The race itself was chaos from the start: six cars were out of the race before three laps were chalked off, as Mauro Baldi’s Arrows ploughed into several fellow tail-enders at the hairpin. The red flag was deployed four laps later when Riccardo Patrese’s Brabham was caught in the aftermath of a crash between Roberto Guerrero and Elio de Angelis, catching fire after hitting the wall.
At the restart, Alain Prost looked to be stretching out an unassailable lead in the Renault until engine trouble allowed Keke Rosberg through. At the same time, Watson and the McLaren had found their groove: the Michelin tyres that had struggled to heat up in qualifying, were proving fast and durable.
Watson was 13th for the restart, but had already climbed to seventh after 21 laps and was on the tail of team-mate Lauda. A crash and a pitstop moved Watson up to fifth and the race looked settled, Jenkinson reported.
“But one lap later a remarkable thing happened. Watson overtook Lauda, Cheever and Pironi all in one lap, not in a scuffle as seemed probable, but one at a time, each under braking for a different corner! Even ‘Wattie’ wasn’t sure how it happened, he was just into a nice rhythm and did not want to spoil it”
Rosberg was helpless to resist the charging McLaren and, with thinning tyres, dropped behind Watson on lap 31. Watson sped away and, at the end of it, was victorious by a gap of 15 seconds over his nearest challenger, Eddie Cheever.
Unsurprisingly, it was a win that lived long in the memory of Watson. And when a chance encounter got him chatting to Hartley, the Worcestershire businessman was sold on the car.
Hartley says that he always wanted to race, after a childhood spent filling schoolbooks with doodles of racing cars and jet aircraft. Although he dabbled with other cars the aim was always an F1 car and after campaigning an Arrows A4 he had his eyes set on a better machine. “I always thought I would buy a Williams, an FW08,” he says. “But the McLaren came up for sale and then the strangest thing happened, I was on a flight home from the Monaco Historic and John Watson was stood next to me in the queue for the aircraft. We struck up a conversation and chatted about the car all the way home, he was even more enthusiastic about it than I was!”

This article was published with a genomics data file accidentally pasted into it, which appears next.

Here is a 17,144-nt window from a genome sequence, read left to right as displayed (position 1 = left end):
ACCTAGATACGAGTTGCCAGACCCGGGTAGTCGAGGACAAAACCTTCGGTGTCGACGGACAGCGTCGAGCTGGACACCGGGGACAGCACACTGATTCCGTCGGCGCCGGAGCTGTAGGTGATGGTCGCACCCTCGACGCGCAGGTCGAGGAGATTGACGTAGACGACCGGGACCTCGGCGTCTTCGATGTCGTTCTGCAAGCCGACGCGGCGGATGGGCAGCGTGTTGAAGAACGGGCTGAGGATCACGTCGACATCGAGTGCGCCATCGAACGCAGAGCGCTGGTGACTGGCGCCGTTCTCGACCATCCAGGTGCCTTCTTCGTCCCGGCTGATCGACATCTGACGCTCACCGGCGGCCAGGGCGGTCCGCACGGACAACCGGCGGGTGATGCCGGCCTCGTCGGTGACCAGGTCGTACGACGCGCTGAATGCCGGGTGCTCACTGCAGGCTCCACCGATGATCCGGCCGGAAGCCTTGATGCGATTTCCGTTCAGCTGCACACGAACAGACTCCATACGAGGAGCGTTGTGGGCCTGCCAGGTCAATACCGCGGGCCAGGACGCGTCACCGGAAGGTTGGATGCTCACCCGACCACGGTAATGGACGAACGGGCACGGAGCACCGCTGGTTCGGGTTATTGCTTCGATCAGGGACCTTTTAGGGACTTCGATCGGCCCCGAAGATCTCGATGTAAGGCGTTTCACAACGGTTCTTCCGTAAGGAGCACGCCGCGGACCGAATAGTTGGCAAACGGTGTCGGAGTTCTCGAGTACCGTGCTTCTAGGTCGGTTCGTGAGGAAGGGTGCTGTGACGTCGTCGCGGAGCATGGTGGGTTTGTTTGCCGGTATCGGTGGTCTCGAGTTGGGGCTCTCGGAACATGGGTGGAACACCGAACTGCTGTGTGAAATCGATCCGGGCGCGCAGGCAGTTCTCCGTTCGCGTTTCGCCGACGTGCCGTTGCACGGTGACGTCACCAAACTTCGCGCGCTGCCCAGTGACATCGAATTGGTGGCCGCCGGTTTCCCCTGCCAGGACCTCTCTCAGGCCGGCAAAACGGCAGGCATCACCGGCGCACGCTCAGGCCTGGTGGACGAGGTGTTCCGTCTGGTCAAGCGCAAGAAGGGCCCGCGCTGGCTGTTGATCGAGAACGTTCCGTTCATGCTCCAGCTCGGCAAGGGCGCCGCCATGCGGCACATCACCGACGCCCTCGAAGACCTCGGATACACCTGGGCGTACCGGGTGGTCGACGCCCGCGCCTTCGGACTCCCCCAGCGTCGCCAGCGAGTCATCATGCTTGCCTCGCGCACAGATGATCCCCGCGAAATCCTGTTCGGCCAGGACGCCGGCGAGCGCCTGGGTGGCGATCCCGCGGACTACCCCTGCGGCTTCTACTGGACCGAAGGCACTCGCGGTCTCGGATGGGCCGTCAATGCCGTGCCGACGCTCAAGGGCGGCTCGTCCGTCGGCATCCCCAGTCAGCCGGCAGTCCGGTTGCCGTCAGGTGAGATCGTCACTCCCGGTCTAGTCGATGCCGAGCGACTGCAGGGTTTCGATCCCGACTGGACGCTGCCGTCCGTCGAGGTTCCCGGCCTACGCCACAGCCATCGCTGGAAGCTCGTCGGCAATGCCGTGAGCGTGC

Easy isn’t a word that springs to mind when thinking about the task of piloting a grand prix machine, but that is exactly the adjective that Hartley uses when describing what it’s like to drive. “I would get out of the Arrows, and I would be sweating buckets, the MP4 isn’t fatiguing in the same way at all, it’s just so easy. It’s so much more advanced than the Arrows, every little detail is taken care of, to ensure maximum performance is achieved from the investment McLaren made in developing the carbon fibre technology; the chassis alone probably cost more than Arrows budget for their entire car! Ron Dennis is an absolute perfectionist, and it shows in this car.”